The Viable System Model (VSM) is a management framework developed by Stafford Beer, a British theorist, in the 1950s. It is used to analyze and design complex organizations and systems, focusing on their structure and interaction to achieve viability. The VSM borrows ideas from cybernetics and biology, particularly the concept of how living organisms maintain their internal stability and adapt to their environment.

The VSM as interpreted here is based on the idea that organizations are complex systems that require a certain amount of autonomy to be effective. The model consists of five subsystems, each with its own function and level of autonomy. These subsystems work together to create a viable system that can adapt to change and thrive in a complex environment.


System 1: Operations - These are the teams or departments responsible for carrying out the core activities or functions of an organization. These might be the agile teams working on different projects or product features.

System 2: Coordination - This subsystem manages the interactions, conflicts, and dependencies between the operational units (System 1). Agile coaches can play a vital role in this area by facilitating communication, collaboration, and coordination within and across prodct teams.

System 3: Tactics and Effectiveness- It oversees and monitors the performance of System 1 and System 2, ensuring they work efficiently and effectively towards the organization's goals. In Agile organizations, ****this function is often decentralized and shared among team members and stakeholders. Regular reviews, such as sprint reviews and retrospectives, contribute to this control mechanism.

System 4: Adaptation and strategy - This subsystem is responsible for future planning, learning, and adapting to changes in the external environment. It scans for opportunities and threats, as well as develops strategies to maintain viability. In an Agile context, System 4 activities include continuous improvement, inspecting and adapting processes, and incorporating feedback from stakeholders. Agile coaches and Scrum Masters contribute to this by fostering a culture of learning, innovation, and continuous improvement within their teams.

System 5: Identity and Values - This subsystem defines the overall vision, mission, values, and culture of the organization. It sets the overall direction and ensures that all other systems align with the organizational identity. In an Agile organization, this can be represented by executive leadership and/or the product owner, who provides direction and priorities for the product teams.

Today, the VSM has found a new field of influence in the world of agile organizations and agile leadership as it provides a framework for agile organizations to find their culture and structure. Agile organizations need the ability to respond to change quickly, and the VSM provides a way to design organizations that can do this effectively.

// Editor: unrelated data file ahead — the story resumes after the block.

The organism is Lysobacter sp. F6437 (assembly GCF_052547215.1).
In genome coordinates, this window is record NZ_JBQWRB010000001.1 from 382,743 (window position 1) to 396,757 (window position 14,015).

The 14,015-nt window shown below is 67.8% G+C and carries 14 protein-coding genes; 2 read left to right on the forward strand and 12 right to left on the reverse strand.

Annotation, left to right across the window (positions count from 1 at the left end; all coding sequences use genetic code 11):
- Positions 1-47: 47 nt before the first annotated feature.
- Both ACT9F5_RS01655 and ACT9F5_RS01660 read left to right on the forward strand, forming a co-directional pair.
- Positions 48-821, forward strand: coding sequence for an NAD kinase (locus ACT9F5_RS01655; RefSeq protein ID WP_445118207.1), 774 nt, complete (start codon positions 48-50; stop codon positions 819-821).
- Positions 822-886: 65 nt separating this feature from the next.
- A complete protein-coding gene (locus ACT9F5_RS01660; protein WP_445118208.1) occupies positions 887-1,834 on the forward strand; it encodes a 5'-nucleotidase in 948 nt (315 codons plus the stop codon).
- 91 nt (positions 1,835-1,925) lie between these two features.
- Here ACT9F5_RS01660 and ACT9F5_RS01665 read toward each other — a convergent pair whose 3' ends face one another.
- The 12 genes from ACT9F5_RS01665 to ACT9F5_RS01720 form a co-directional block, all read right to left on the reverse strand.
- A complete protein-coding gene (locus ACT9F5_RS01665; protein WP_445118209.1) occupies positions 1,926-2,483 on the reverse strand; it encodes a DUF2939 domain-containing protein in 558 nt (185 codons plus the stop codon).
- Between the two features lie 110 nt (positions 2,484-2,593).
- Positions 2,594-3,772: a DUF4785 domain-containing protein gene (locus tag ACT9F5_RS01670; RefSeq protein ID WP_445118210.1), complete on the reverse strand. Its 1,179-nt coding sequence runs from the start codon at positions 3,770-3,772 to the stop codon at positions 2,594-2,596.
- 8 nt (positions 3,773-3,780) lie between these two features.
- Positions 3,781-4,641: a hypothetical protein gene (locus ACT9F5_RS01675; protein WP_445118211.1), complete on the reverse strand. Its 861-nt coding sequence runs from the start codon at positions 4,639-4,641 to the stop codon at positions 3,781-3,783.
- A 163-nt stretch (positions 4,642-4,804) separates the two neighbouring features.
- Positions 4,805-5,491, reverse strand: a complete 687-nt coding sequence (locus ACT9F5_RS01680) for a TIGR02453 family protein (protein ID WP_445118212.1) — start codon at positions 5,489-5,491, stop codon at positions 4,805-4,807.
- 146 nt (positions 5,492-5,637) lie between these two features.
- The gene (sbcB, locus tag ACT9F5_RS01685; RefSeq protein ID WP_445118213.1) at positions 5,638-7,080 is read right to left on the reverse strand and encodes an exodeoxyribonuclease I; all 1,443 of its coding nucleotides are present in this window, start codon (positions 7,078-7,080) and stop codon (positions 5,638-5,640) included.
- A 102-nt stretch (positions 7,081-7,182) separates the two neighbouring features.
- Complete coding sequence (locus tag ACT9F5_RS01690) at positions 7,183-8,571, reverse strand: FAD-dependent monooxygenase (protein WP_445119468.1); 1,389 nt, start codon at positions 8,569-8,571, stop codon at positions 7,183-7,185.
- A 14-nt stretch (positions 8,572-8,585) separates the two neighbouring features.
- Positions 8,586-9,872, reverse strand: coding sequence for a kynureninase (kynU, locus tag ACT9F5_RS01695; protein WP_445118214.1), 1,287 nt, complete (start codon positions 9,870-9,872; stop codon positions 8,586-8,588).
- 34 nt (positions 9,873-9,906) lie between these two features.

The VSM, with its focus on adaptability and responsiveness, is well-suited for guiding agile organizations in their quest to find the right culture and structure. By applying the principles of the VSM, agile organizations can foster a culture that encourages experimentation, learning, and continuous improvement. This enables them to adapt to change more effectively and maintain their viability in an increasingly complex world.

Additionally, the VSM provides a framework for agile leaders to structure their organizations in a way that promotes collaboration and empowers teams to make decisions quickly and effectively. By identifying and addressing potential communication and coordination challenges, the VSM can help agile leaders create an environment where innovation and adaptability thrive.

About us and How we can Help

Florian Grote and Kay B. Liewald are seasoned Agile practitioners who work with people in organizations of all sizes to help them build inclusive, resilient, and highly effective Agile cultures and structures. For a first discussion on how we can help, get in touch via

Florian Grote

Professor of Product Management, Organisational Design Coach & Researcher


I keep on being amazed by what teams and communities of people working toward the same purpose can achieve. I have made it my mission to help build those relations within and around organisations that really unlock potentials. To achieve this, I take a systemic approach: First understand the special ingredients that make a team, a group or an organisation more than the sum of its parts, and then grow the drivers of success in the system.


At CODE University of Applied Sciences in Berlin, I coach individuals and teams on a daily basis, supporting them in setting up customised agile working methods and defining their purpose and strategy for product development. My experience in the tech world spans a career in product design and product management for innovative integrated hardware and software products. More info:

Kay Liewald

Scrum Master and Agile Coach

Helping people and teams get the most out of the agile mindset.

When it comes to individual coaching and working with teams, Carl Rogers' person-centered approach and clear, simple and effective interventions are key success factors for me. The person-centered approach is based on authenticity, unconditional positive regard and empathic understanding and empowers people to realise their full potential.

Successful teamwork is all about promoting the strengths but also accepting weaknesses in all of us. A high-performing team continuously develops through transparency, appreciation and communication. The human factor always plays the decisive role!

Carl Rogers has fascinated me since I was a student at the University of Göttingen, and has accompanied me in my professional career for over 15 years. As a person-centered coach, my goal is to help people recognize their strengths, master complex situations, and use their full potential.